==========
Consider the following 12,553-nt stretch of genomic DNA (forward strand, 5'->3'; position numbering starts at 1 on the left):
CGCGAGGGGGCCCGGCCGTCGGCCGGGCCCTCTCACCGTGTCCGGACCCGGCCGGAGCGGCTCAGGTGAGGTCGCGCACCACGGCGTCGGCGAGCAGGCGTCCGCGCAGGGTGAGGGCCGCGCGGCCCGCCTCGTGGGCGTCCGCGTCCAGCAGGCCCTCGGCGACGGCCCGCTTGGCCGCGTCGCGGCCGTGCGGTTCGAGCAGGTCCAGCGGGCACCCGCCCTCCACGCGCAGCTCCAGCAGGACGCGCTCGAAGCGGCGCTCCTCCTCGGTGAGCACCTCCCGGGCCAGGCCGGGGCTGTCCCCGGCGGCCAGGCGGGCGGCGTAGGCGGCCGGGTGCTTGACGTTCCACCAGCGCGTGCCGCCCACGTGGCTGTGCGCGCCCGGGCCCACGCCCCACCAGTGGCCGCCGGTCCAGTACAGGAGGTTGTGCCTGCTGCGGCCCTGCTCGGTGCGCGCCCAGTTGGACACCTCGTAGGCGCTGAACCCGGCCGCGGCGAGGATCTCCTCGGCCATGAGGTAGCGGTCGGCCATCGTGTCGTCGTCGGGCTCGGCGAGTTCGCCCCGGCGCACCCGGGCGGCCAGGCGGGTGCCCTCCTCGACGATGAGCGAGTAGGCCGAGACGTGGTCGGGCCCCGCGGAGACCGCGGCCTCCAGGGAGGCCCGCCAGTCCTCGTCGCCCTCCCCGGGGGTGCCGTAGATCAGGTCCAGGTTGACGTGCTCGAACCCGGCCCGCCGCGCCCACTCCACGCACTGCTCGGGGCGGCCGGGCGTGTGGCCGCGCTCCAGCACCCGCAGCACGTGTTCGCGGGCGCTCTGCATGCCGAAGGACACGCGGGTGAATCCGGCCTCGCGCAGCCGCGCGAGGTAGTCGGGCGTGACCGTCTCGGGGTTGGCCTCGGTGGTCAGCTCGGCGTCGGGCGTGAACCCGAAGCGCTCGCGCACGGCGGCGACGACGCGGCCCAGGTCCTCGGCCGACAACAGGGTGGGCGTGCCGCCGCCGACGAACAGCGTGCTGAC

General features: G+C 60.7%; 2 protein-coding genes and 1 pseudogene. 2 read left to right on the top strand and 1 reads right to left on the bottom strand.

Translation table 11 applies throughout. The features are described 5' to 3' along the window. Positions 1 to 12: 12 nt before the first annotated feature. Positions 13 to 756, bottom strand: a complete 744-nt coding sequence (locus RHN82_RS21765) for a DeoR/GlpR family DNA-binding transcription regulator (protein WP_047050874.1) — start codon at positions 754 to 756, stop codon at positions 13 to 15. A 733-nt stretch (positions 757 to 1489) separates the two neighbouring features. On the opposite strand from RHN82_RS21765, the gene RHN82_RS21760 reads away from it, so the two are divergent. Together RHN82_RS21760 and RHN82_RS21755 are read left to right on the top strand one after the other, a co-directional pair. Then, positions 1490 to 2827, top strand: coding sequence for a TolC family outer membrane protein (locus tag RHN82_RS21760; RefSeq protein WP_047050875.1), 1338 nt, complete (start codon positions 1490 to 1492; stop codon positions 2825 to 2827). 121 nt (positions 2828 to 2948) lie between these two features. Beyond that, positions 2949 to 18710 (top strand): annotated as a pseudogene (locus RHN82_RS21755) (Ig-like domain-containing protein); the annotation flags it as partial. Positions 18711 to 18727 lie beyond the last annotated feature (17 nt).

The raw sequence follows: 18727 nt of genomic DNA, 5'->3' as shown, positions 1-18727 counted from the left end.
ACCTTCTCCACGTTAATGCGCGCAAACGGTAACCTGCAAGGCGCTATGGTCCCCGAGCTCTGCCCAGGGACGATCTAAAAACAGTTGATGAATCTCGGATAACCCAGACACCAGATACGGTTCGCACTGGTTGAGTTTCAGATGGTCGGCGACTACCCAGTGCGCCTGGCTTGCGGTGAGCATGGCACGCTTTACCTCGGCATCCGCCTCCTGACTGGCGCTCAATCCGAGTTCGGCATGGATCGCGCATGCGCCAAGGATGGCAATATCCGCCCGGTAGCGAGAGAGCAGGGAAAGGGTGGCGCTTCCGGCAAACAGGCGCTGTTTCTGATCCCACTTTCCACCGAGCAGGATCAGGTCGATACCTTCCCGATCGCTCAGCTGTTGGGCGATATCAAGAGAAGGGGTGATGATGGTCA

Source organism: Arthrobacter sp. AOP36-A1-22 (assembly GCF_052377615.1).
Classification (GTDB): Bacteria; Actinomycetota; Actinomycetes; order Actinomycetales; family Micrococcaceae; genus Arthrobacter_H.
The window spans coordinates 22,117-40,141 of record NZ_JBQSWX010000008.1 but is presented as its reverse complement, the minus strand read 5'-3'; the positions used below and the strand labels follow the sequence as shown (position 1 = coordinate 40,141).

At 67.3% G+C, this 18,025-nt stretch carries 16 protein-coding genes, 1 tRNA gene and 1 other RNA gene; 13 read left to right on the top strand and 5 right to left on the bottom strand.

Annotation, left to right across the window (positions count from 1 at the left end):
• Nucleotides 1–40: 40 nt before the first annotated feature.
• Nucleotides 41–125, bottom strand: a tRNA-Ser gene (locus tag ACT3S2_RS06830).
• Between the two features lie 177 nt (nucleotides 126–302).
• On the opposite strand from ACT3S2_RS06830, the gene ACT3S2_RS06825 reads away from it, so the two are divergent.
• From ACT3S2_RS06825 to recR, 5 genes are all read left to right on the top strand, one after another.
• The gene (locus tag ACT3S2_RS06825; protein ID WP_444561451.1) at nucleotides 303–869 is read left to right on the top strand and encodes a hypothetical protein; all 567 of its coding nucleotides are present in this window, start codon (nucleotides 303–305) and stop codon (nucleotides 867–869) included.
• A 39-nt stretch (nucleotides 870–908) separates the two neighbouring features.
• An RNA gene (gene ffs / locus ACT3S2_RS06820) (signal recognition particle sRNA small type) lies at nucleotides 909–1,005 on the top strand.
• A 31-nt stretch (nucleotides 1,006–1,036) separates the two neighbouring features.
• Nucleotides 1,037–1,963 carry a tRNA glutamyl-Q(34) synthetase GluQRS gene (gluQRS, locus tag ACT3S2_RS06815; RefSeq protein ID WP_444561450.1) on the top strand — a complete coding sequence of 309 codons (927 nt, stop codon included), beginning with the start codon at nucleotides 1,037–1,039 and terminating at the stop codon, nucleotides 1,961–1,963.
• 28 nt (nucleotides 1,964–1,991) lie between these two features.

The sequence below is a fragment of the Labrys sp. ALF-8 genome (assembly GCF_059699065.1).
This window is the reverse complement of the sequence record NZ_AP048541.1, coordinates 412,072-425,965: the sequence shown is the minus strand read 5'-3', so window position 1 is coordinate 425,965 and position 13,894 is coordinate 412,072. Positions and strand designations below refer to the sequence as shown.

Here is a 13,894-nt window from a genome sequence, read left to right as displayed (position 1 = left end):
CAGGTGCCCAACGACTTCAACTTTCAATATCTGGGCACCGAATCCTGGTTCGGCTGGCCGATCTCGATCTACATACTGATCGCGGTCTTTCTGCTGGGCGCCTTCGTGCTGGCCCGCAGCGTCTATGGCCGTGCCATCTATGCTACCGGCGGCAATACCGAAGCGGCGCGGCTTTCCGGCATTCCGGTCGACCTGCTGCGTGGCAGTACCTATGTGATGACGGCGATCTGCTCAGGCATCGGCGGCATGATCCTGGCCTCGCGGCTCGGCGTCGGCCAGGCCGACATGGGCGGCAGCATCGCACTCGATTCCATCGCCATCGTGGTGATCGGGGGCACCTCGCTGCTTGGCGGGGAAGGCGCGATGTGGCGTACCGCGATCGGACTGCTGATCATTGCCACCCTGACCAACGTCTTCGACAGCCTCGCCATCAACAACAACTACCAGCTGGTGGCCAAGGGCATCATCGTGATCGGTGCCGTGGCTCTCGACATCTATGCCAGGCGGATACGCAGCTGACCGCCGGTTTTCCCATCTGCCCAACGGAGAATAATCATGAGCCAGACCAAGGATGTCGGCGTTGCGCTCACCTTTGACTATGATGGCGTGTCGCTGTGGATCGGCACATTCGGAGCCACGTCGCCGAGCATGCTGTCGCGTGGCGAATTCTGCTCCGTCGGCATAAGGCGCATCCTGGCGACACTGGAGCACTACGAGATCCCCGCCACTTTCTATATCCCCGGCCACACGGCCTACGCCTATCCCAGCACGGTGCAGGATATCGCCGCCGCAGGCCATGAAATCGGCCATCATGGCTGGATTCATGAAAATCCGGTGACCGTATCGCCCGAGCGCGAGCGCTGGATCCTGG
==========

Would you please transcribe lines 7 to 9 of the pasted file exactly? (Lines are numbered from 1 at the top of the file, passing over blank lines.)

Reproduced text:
Source organism: Arthrobacter sp. AOP36-A1-22 (assembly GCF_052377615.1).
Classification (GTDB): Bacteria; Actinomycetota; Actinomycetes; order Actinomycetales; family Micrococcaceae; genus Arthrobacter_H.
The window spans coordinates 22,117-40,141 of record NZ_JBQSWX010000008.1 but is presented as its reverse complement, the minus strand read 5'-3'; the positions used below and the strand labels follow the sequence as shown (position 1 = coordinate 40,141).